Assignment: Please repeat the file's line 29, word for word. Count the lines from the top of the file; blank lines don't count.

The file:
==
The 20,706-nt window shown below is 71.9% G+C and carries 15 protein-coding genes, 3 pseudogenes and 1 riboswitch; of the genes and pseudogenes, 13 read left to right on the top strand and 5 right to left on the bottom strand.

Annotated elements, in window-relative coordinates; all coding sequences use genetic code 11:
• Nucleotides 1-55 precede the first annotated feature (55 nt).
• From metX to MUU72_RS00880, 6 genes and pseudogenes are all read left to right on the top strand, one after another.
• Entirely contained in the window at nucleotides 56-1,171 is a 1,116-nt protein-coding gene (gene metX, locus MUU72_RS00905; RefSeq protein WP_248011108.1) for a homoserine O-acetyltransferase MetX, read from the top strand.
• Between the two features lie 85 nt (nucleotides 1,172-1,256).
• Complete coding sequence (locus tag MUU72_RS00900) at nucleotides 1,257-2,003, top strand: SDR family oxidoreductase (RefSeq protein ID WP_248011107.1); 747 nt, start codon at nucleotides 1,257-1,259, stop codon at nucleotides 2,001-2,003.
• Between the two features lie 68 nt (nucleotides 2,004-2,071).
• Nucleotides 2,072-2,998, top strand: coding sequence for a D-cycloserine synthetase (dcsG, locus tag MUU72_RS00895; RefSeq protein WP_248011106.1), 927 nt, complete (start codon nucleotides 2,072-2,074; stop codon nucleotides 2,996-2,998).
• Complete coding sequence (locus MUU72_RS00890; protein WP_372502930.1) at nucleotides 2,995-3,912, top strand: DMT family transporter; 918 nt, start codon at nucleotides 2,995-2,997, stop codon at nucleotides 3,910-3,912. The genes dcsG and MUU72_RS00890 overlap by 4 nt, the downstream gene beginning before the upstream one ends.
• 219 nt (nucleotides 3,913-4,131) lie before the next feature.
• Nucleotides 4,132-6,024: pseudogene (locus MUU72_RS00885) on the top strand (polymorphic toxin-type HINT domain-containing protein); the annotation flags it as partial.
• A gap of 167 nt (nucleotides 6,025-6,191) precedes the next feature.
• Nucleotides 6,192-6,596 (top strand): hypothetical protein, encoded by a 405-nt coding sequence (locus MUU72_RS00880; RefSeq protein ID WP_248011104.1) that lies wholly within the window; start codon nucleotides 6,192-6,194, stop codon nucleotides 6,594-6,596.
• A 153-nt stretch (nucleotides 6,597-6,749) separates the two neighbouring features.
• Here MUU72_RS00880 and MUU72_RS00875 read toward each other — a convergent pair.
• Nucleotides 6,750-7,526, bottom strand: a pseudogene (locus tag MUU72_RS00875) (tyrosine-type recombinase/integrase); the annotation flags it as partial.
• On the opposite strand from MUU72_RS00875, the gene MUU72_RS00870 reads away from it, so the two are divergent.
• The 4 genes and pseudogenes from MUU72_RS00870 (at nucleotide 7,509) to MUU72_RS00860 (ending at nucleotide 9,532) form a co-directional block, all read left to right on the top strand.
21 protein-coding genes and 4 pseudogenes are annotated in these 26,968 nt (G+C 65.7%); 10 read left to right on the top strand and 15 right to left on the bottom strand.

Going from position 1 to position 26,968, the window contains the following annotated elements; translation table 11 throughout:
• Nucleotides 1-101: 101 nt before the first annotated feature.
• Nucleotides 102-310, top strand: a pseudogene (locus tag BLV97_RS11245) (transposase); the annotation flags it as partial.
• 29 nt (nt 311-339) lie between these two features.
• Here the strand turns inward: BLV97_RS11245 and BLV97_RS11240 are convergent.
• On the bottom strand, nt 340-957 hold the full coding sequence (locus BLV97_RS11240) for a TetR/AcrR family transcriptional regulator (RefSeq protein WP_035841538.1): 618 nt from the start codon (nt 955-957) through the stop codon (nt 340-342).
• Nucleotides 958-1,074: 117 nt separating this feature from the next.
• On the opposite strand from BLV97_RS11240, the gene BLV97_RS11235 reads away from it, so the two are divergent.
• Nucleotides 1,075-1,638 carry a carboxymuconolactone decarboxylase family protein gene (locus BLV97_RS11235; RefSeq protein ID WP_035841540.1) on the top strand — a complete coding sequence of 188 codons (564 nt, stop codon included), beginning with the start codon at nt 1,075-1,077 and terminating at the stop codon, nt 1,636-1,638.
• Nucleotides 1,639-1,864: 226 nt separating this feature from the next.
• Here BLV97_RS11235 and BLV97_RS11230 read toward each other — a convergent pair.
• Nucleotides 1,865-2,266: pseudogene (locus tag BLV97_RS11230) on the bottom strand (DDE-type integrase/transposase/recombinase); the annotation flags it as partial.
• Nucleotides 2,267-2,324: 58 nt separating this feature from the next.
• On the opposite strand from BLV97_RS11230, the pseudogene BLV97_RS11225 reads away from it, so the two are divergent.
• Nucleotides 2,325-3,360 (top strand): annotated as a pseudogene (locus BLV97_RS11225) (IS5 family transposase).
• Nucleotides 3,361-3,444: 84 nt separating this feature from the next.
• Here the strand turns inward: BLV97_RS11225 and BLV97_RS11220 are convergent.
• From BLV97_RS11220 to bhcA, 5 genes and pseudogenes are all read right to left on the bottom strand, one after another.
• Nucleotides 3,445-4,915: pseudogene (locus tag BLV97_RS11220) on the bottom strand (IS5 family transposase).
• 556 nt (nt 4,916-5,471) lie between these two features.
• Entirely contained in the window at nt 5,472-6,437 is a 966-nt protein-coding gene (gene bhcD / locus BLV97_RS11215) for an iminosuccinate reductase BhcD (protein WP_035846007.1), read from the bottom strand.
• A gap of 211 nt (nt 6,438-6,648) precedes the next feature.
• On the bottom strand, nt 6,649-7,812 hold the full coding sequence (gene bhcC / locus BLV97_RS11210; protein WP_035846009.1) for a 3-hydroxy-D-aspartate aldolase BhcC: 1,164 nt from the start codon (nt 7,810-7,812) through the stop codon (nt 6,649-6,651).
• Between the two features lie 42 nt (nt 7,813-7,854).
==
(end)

• Nucleotides 1,075-1,638 carry a carboxymuconolactone decarboxylase family protein gene (locus BLV97_RS11235; RefSeq protein ID WP_035841540.1) on the top strand — a complete coding sequence of 188 codons (564 nt, stop codon included), beginning with the start codon at nt 1,075-1,077 and terminating at the stop codon, nt 1,636-1,638.